Green Map of Reykjavík

Iceland GreenMap large

The Green Map of Reykjavík is a joint international project of Nature.is, the Green Map® System, the city of Reykjavík and the University of Iceland. The goal of Green Maps all around the world is to make eco-friendly options in the fields of culture, commerce and travel services more visible and accessible to all. Green maps have been developed in over 600 municipalities, cities and neighborhoods in 55 countries. Iceland is the first country which classifies the whole country according to the Green Map system.

The printed edition Green Map of Reykjavík is the first of its kind here in Iceland and is based on the online version Green Map of Iceland here on www.nature.is which covers the whole country of Iceland with over 3.000 registrations in 100 categories.

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DECONGESTION – 7 Steps for Mayors and other City Leaders to cut traffic congestion without the expense of new roads or annoyed residents’

Decongestion

Houston, we have a problem

Our cities are in crisis because they revolve around the car. It’s killing us, our communities and our economy.

Traffic congestion is one of the most significant problems and issues facing Governments, Councils and businesses around the world. In Australia, more than 80% of all trips are made by car and in New Zealander 83% of trips less than 2km are made by car. A British Social Attitudes Survey found that 71% of adults never cycle. Only 3% of Brits cycle every day or nearly every day. There are as many as 38 million empty car seats on the UK’s roads every rush hour.

“The problem is we’re all doing the same things – commuting, business trips and the school run – making the same trips by car at the same time, creating gridlock, congestion, queuing and travel delays’ says Transport Planner and Behaviour Change expert Rachel Smith.

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Neyðarloftslag / hreyfanleiki / áætlun um heimsgötur

ICELANDIC VERSION OF TOP W-S PAGE

The total contents of World Streets since founding in 2008 are of course also easily available in Icelandic — for those three or four Icelanders who are not totally at ease in English .  All they would have to do is call up https://worldstreets.wordpress.com/ and then hit the language link you can see here at top right.  Og burt þú ferð.

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‘WE’RE DOOMED’ . . . Mayer Hillman on the climate reality no one else will dare mention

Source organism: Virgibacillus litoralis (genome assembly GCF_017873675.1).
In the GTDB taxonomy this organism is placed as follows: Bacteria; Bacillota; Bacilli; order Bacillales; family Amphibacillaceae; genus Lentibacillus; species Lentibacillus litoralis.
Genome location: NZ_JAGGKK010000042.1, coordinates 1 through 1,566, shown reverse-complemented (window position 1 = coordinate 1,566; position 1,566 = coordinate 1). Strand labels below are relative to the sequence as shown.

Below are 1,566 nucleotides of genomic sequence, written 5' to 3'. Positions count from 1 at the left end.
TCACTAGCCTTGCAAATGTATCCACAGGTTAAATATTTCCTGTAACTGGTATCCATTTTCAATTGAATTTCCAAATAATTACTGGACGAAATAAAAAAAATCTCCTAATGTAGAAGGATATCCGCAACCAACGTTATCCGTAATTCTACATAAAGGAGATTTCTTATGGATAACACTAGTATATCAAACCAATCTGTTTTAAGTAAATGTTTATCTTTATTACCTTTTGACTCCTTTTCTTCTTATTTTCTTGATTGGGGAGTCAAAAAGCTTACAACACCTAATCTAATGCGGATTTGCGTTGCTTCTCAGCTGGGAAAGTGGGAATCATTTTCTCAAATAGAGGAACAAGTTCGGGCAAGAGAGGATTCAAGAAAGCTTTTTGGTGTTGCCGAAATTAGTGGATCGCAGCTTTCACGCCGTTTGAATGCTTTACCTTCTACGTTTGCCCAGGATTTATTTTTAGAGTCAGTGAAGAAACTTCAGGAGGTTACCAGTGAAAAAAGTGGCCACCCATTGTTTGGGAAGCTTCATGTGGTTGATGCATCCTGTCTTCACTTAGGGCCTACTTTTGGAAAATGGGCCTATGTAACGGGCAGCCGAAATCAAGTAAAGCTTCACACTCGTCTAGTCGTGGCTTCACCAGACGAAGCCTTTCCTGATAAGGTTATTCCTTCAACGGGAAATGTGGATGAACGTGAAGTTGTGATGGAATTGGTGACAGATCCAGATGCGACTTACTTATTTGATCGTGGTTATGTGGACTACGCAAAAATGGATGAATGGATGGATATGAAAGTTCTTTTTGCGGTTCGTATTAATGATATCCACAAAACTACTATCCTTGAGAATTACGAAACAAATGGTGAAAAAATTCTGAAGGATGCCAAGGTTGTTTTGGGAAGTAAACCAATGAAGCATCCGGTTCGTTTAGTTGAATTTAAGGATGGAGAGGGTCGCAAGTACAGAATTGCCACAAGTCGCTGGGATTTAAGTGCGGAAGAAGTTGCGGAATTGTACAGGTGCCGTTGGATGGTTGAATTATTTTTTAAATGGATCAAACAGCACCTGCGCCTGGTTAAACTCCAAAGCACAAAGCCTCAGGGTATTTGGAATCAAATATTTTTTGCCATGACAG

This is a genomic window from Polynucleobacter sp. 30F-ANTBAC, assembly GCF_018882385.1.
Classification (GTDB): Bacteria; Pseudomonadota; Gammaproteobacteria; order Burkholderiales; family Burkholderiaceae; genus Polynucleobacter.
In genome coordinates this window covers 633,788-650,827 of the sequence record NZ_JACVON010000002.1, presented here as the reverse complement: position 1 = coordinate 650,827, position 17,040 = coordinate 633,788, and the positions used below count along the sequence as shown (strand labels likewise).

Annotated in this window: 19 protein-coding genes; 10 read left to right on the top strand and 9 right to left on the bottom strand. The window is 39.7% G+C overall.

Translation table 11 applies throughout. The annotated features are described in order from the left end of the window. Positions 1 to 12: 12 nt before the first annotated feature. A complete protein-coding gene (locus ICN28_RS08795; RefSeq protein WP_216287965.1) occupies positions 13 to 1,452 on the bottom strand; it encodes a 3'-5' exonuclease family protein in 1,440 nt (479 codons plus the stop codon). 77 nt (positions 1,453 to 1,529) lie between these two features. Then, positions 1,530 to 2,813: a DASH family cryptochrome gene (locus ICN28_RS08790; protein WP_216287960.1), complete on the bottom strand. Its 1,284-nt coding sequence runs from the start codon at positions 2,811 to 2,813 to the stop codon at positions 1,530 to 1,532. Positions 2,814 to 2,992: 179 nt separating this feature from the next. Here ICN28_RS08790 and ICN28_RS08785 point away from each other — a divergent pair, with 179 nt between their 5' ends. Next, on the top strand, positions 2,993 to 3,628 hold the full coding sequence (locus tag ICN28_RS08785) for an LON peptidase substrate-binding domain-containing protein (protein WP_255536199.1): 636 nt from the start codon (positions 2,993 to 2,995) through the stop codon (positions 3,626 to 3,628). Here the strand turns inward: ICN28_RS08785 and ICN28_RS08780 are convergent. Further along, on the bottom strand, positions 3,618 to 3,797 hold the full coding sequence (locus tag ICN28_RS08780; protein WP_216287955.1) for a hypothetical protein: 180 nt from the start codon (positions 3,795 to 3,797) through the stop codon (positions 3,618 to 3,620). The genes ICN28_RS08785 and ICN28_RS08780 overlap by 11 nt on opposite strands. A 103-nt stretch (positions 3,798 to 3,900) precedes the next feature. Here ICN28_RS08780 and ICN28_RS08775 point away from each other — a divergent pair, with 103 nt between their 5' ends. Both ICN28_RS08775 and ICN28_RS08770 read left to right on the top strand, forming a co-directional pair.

China Mekong Basin desertification AFP Huang Dinh Nab Le Monde

Let’s see what Dr. Mayer Hillman —  eminent architect, town planner and Senior Fellow Emeritus since 1992 at the Policy Studies Institute, University of Westminster where he worked for at least thirty years —   had to offer in an interview that appeared in The Guardian last week.  By Patrick Barkham   Full text with illustrations  at https://bit.ly/2FjpEbI

W’re doomed,” says Mayer Hillman with such a  beaming smile that it takes a moment for the words to sink in. “The outcome is death, and it’s the end of most life on the planet because we’re so dependent on the burning of fossil fuels. There are no means of reversing the process which is melting the polar ice caps. And very few appear to be prepared to say so.”

Hillman, an 86-year-old social scientist and senior fellow emeritus of the Policy Studies Institute, does say so. His bleak forecast of the consequence of runaway climate change, he says without fanfare, is his “last will and testament”. His last intervention in public life. “I’m not going to write anymore because there’s nothing more that can be said,” he says when I first hear him speak to a stunned audience at the University of East Anglia late last year.

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PROVOKING THOUGHT WHEN WE NEED IT MOST.

bookstore with bicycle

To understand how we get the future that our children need, want and deserve, we are obliged to challenge our usual ways of thinking, seeing, reacting, deciding, and doing. Here are some wise reminders worth pondering as we look to a different future. (Get yourself a comfortable chair; to be read slowly and pensively ; – )

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Op-Ed: Why Electric Scooters Companies Are Getting Serious About Safety

FB- active mobility scooter

Lime has joined Bird in establishing a safety advisory board tasked with helping the e-scooter industry shape local regulations—and shake its risky reputation.

Lime, the micromobility company that’s flooded the streets of more than 100 cities around the world with fleets of green-and-white electric scooters, launched a Public Policy and Safety Advisory Board last week. The group, which convened for the first time at a safety summit in San Francisco, is tasked with determining what research and policy initiatives to pursue, what regulations to advocate for, and how to generally smooth the company’s sometimes-bumpy relationships with cities, riders, and riders-to-be.

Lime’s announcement reflects a growing acknowledgement within the e-scooter rental industry that safety concerns present a major barrier to mass adoption.
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